[web-devel] xml-types IsString instance for Name causes crashes

Michael Snoyman michael at snoyman.com
Sun Jun 12 14:23:43 CEST 2011

On Sun, Jun 12, 2011 at 2:27 PM, Aristid Breitkreuz
<aristidb at googlemail.com> wrote:
> I don't think there is any kind of consensus for removing it.

I agree. If I can suddenly join the fray, let's take a step back for a
second and reanalyze the issue here. We have this incredibly useful
IsString instance for Name, which in all honesty is a lie: the type of
fromString is "String -> Name", when not all Strings can be properly
converted into XML names. There are two *separate* reasons for this:

1) Not all characters can be used in a name. Simple example: a
less-than sign (<) is not allowed. For full information, see [1] and
2) xml-types implements Clark notation, which allows a very convenient
way to define namespaces. (This is a feature I use a lot in my own
code.) But missing a right brace invalidates the Clark notation.

Ideally, the compiler would catch invalid Names and error out.
Unfortunately, due to the way OverloadedStrings works, this isn't
possible currently. (Though I think such a solution would be ideal,
and is something we should consider separately.) I think we have three
possible responses to the dilemma:

a) Ignore invalid Names, and simply allow invalid XML to be generated.
b) Throw an asynchronous exception.
c) Realize that the IsString instance is not correct, and therefore remove it.

Currently, xml-types follows option (a) for (1) above, and (b) for (2)
above. I personally don't think either option is obviously better or
worse, but I do in general prefer consistency. And I think that
writing the validation rules for an XML name is outside the scope of
xml-types, so I prefer option (a)... but not by any great margin.

The one thing I'd hate to see happen is option (c). It's true that the
instance of IsString is not really "correct," but the same argument
could be made for ByteStrings as well, where characters over 255 get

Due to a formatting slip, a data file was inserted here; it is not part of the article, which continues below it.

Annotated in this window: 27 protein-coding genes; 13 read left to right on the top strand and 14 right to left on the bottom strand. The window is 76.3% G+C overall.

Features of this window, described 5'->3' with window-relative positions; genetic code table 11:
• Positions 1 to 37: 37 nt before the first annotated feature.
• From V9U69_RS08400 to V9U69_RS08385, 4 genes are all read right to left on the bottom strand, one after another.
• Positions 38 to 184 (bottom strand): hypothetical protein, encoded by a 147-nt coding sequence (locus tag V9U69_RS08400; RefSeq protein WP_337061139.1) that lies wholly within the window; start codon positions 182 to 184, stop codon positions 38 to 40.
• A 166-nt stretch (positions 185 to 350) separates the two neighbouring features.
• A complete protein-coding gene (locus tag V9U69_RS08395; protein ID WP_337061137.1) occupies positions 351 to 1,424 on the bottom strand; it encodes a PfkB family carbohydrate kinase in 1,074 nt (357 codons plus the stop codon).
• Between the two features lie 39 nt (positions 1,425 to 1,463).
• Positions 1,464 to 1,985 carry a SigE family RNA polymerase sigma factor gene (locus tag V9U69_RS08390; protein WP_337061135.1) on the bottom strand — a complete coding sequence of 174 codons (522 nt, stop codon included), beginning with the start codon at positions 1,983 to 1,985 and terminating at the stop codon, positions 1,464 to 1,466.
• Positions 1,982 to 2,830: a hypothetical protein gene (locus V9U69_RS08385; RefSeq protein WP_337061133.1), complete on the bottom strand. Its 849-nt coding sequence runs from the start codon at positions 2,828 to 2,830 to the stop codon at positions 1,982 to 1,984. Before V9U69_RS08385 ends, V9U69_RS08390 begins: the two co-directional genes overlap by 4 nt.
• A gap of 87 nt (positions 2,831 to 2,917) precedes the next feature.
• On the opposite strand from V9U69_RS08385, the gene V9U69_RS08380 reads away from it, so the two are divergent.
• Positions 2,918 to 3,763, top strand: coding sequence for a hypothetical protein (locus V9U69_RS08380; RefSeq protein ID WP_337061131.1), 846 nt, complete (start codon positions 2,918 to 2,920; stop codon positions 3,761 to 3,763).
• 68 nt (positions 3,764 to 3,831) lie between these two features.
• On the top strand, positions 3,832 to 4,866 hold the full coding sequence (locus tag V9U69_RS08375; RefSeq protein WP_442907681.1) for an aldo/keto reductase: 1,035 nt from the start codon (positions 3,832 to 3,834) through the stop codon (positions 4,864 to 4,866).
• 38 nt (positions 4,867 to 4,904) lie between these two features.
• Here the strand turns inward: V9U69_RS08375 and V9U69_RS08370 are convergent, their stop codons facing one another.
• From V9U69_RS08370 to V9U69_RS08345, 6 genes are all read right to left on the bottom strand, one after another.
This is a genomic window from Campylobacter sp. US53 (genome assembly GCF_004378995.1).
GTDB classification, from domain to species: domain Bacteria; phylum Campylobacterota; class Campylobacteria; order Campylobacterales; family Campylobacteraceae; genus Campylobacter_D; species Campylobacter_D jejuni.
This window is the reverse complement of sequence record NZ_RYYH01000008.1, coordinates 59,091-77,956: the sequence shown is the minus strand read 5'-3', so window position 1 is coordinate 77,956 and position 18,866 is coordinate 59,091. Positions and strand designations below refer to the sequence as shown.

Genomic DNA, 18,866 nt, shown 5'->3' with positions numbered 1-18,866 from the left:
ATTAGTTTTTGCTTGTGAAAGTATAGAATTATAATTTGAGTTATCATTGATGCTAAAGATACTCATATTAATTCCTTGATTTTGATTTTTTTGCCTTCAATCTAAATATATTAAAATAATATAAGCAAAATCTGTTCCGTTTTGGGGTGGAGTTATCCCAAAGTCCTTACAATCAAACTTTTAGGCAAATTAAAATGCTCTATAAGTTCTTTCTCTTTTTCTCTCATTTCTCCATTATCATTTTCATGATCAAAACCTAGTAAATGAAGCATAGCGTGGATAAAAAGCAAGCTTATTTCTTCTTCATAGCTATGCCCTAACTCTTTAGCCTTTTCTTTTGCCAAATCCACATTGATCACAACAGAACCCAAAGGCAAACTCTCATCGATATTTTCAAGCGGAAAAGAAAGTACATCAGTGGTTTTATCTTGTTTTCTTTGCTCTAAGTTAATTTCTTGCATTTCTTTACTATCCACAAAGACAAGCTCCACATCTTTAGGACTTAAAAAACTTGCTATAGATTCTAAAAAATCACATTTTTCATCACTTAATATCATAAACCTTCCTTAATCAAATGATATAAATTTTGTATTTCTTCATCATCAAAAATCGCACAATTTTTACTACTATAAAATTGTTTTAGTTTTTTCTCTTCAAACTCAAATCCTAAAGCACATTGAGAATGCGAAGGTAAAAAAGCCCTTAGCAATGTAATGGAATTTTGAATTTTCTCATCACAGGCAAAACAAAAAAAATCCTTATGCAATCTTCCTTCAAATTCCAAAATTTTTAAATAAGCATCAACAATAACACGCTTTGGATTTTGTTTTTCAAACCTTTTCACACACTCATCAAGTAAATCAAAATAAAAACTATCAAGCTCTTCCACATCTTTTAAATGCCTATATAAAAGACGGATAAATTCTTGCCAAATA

truncated (I believe). The fact is that invalid input here should be
*incredibly* rare.

I suppose a fourth option would be to force the String into a valid
name, either through some escape mechanism or removing characters. But
again, I personally think it's outside the scope of xml-types.


PS: Quasi-quoting is actual a great fit here as well, but it's just
not nearly as convenient as OverloadedStrings.

[1] http://www.w3.org/TR/xml/#NT-NameStartChar
[2] http://www.w3.org/TR/xml/#NT-NameChar

> Am 12.06.2011 13:21 schrieb "Yitzchak Gale" <gale at sefer.org>:
>> John Millikin wrote:
>>> To me, the choice is between raising an exception
>>> or removing IsString.
>> That would be a shame, but removing it may be the
>> only way out of this conundrum.
>>> IsString without namespaces is pointless.
>> I am making good use of it in a project that doesn't
>> involve namespaces at all. It would actually be
>> a lot of work to back out at this point.
>>> IsString without input checking is dangerous. If fromString cannot
>>> fail on invalid input, then it shouldn't be defined.
>> I appreciate your concerns, but Haskell has other means of
>> providing such guarantees. Raising an asynchronous exception
>> is just not an option in an IsString instance.
>>>> The Name type already produces invalid XML.
>>> You're right -- it is already possible for Names to be invalid. There
>>> should probably be stricter input checking on names, to ensure they
>>> match the XML spec. Something like this...
>> Yes, as I mentioned earlier, newtype wrappers with hidden
>> constructors is the way we would do that if we wanted to
>> guarantee those kinds of things at the type level.
>> You could then provide several constructor functions that
>> either do or do not raise exceptions. See, for example,
>> Data.Text.Encoding, Neil Mitchell's Safe library, Michael's
>> xml-enumerator.
>> But you certainly could not use the version that raises an
>> exception for an IsString instance.
>> In fact, I don't think an IsString instance makes sense at
>> all for a validating type. So maybe just removing it
>> really is the right thing to do after all.
>> Thanks,
>> Yitz
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